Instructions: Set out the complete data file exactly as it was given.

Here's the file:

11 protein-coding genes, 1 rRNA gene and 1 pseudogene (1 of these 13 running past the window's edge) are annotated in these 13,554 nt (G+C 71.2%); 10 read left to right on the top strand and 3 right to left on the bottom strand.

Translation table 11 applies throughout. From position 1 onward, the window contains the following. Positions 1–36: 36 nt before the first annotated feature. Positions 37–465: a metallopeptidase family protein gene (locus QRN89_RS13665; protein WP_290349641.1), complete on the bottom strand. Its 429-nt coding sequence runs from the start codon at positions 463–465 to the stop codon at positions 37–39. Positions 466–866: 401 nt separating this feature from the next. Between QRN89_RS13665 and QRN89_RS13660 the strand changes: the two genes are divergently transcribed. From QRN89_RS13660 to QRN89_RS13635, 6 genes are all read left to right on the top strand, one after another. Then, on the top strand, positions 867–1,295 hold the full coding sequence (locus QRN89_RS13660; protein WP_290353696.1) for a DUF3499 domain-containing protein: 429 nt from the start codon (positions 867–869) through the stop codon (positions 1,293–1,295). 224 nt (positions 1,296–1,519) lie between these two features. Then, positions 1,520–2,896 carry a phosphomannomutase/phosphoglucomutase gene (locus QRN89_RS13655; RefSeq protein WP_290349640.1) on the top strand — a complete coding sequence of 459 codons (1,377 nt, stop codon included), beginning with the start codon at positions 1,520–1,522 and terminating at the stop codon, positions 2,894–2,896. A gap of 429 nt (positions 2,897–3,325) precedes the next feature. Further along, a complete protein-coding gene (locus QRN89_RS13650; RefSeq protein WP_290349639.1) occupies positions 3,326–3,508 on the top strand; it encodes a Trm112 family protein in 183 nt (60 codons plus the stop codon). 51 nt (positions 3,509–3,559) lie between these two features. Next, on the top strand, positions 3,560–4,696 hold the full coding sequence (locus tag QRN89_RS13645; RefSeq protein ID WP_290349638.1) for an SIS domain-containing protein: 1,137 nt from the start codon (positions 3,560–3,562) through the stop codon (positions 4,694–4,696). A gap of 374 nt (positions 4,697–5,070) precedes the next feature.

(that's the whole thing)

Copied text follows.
11 protein-coding genes, 1 rRNA gene and 1 pseudogene (1 of these 13 running past the window's edge) are annotated in these 13,554 nt (G+C 71.2%); 10 read left to right on the top strand and 3 right to left on the bottom strand.

Translation table 11 applies throughout. From position 1 onward, the window contains the following. Positions 1–36: 36 nt before the first annotated feature. Positions 37–465: a metallopeptidase family protein gene (locus QRN89_RS13665; protein WP_290349641.1), complete on the bottom strand. Its 429-nt coding sequence runs from the start codon at positions 463–465 to the stop codon at positions 37–39. Positions 466–866: 401 nt separating this feature from the next. Between QRN89_RS13665 and QRN89_RS13660 the strand changes: the two genes are divergently transcribed. From QRN89_RS13660 to QRN89_RS13635, 6 genes are all read left to right on the top strand, one after another. Then, on the top strand, positions 867–1,295 hold the full coding sequence (locus QRN89_RS13660; protein WP_290353696.1) for a DUF3499 domain-containing protein: 429 nt from the start codon (positions 867–869) through the stop codon (positions 1,293–1,295). 224 nt (positions 1,296–1,519) lie between these two features. Then, positions 1,520–2,896 carry a phosphomannomutase/phosphoglucomutase gene (locus QRN89_RS13655; RefSeq protein WP_290349640.1) on the top strand — a complete coding sequence of 459 codons (1,377 nt, stop codon included), beginning with the start codon at positions 1,520–1,522 and terminating at the stop codon, positions 2,894–2,896. A gap of 429 nt (positions 2,897–3,325) precedes the next feature. Further along, a complete protein-coding gene (locus QRN89_RS13650; RefSeq protein WP_290349639.1) occupies positions 3,326–3,508 on the top strand; it encodes a Trm112 family protein in 183 nt (60 codons plus the stop codon). 51 nt (positions 3,509–3,559) lie between these two features. Next, on the top strand, positions 3,560–4,696 hold the full coding sequence (locus tag QRN89_RS13645; RefSeq protein ID WP_290349638.1) for an SIS domain-containing protein: 1,137 nt from the start codon (positions 3,560–3,562) through the stop codon (positions 4,694–4,696). A gap of 374 nt (positions 4,697–5,070) precedes the next feature.